One of the city's own, the Pacific Rim Lobby Lounge's Grant Sceney beat out some exceptional competition last week to go on to represent Canada in the Diageo World Class Final. In the final line up of ten bartenders, not one was a woman, and according to the event organisers barely 3% of all entrants from Canada were women. In a city that is spilling over with amazing female bar talent, we wondered why this could be. So we asked recent winners of the Mlle Cointreau contest, Dani Tatarin and Evelyn Chick to give us their two cents.
Dani Tatarin, Keefer Bar:
I think a lot of women just getting into the competition scene might be intimidated by entering such a big contest as the World Class. I never look at a cocktail competition as women having any sort of disadvantage coming in to it but I've entered and judged a lot of competitions and know what to expect, younger more rookie bartenders might think they aren't ready.
Evelyn Chick, Blue Water Cafe:
I'm surprised by the percentage for World Class, that seems awfully low. I did submit a recipe myself but didn't make top 25. But I'm not bruised by it, you can't get emotional about it because there's always going to be a next time!
"The thing about Bartending is that it is a MALE-dominated industry so the guys behind the bar outnumber the girls by a huge amount. I'd love to see more women behind bars and entering competitions, they have to know going into the industry that they are constantly competing with guys for shifts and jobs.
In my opinion a woman behind the bar has to be more than just a pretty face. She has to be quick-thinking, self-motivated and creative with a good palate. She needs to be knowledgeable about spirits, well-read in classic cocktails, great with people, able to lift heavy boxes, not care about wearing nail polish, be well groomed and eager to learn. A career as a cocktail bartender is a rewarding one but you also have to be willing to work late nights and long hours. As with anything if you focus on becoming better at what you do it will come; it takes persistence and dedication to the craft to win competitions, that goes for men and women.
As for creativity I'm all for it, but creativity needs to be balanced with technique, knowledge, presentation and personality. I've judged and competed in competitions where there were lots of creative drinks but I was horrified by the lack of attention to detail that went in to creating the final result. Bartenders should wash their hands a lot, not pick their noses, play with their hair, touch their face and then go to make a drink. And if you are tasting a drink with a straw be sure to use it only once and know how to correctly straw taste, no one wants spit bitters in their drink.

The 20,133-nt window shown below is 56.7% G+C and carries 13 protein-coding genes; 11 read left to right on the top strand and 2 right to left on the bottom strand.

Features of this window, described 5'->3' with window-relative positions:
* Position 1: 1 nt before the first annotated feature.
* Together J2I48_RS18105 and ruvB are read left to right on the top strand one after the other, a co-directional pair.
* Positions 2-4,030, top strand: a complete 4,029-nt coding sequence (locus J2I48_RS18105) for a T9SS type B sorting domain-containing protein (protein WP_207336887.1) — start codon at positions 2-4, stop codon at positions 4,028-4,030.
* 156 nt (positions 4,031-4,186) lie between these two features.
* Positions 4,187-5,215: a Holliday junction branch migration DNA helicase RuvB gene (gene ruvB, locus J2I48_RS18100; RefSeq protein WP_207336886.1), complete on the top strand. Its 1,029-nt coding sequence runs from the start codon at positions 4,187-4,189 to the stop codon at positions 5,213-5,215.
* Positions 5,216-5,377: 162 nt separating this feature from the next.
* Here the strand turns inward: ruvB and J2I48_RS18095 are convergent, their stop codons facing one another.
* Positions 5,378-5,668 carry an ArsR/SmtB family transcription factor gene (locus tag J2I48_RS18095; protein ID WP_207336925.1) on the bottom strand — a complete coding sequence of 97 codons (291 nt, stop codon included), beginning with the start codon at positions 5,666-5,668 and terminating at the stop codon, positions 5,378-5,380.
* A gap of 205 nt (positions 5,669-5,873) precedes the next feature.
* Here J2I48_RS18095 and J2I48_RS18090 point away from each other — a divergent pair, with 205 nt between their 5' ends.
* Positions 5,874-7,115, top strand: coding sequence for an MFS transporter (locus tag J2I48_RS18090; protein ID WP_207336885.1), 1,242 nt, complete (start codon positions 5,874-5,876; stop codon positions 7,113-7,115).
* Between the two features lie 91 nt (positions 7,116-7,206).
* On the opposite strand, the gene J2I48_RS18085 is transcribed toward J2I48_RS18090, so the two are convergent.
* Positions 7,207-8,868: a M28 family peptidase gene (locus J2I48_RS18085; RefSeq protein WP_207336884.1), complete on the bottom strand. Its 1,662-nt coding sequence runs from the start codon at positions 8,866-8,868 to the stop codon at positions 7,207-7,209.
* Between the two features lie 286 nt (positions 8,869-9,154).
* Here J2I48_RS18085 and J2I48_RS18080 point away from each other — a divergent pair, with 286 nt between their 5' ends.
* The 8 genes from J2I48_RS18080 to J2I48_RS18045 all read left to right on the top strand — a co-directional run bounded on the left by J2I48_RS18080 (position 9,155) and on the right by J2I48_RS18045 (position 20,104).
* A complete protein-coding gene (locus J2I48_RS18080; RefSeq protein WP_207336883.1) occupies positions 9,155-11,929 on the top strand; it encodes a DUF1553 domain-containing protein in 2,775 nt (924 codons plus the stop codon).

For Bartenders - women and men alike - if they want to get better at what they do, they should find someone that they admire that they can "Stage" with - just like young cooks do with chefs. Working with skilled trades people who are well-accomplished is time best spent learning and growing, as opposed to spending a bunch of cash going to an unaccredited school for a piece of paper. Educate yourselves, read books, make cocktails and get into the community, this will raise the bar and hopefully foster environments where women and men can thrive in an exciting career as a Cocktail Bartender."
"A lot of the time I believe people need to own a sense of humility to be able to get into this scene, and keep trying until you succeed. I'd definitely like to see more female bartenders go forth and challenge such competitions but as you can see from Mlle. Cointreau, a lot of the girls are first-time competitors and it's super intimidating! I believe that we are just starting to grow as a community to help new bartenders build that confidence to become next level, male or female. Hopefully next year that percentage will go up. Grey Goose Pourmasters are coming up and there are more women this year than they've ever had ( myself, Wendy from Chambar , Lauren Mote from Uva and Kelsey from Oakwood) involved with the competition.
I was the first female and youngest Grey Goose Pourmaster contestant last year and I came 2nd. It takes nerve to be pouring with the 'big guns' and if you're a young bartender, you need guidance and a lot of coaching to get there. I don't think it's just a female/ male thing. Sure, more bartenders are male, but these ladies are coming up and they are going to kick butt! It just takes time, and their time will come!
I'd say the most valuable lessons I take away from a competition is that you're really challenging yourself and forcing yourself to think, and be creative, and perfect those tiny little details that are going to make you that much better of a bartender. It is as much about celebrating something you already do well at as it is to learn from your peers who may have a different set of skills you can learn from.
To really grow as a bartender you need to be critiqued once in a while and with these competitions the panel will give you that. Your guest will tell you whether or not they like a drink but your judges will be able to tell you what you can improve on. I love being in competitions, it makes me think- holy crap! These guys are doing awesome stuff I want to do that too! And winning trips around the world ain't bad either ;)"
· All World Class Coverage [EVAN]
· All Dani Tatarin Coverage [EVAN]
· All Evelyn Chick Coverage [EVAN]